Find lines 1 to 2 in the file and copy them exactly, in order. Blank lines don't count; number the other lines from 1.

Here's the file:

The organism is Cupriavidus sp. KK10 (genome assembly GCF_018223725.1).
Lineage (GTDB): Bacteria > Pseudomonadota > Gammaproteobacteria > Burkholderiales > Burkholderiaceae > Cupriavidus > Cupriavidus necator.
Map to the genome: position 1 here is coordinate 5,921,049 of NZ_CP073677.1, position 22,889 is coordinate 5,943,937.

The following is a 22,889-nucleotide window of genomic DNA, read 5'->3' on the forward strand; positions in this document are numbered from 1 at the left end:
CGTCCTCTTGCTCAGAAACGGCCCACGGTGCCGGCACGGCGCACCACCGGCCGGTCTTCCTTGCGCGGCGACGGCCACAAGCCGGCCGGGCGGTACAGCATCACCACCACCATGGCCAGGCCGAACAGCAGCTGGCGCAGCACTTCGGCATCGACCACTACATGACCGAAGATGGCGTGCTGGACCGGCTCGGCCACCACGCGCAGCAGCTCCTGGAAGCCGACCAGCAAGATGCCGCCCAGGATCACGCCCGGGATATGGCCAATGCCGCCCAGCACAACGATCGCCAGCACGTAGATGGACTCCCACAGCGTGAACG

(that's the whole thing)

The organism is Cupriavidus sp. KK10 (genome assembly GCF_018223725.1).
Lineage (GTDB): Bacteria > Pseudomonadota > Gammaproteobacteria > Burkholderiales > Burkholderiaceae > Cupriavidus > Cupriavidus necator.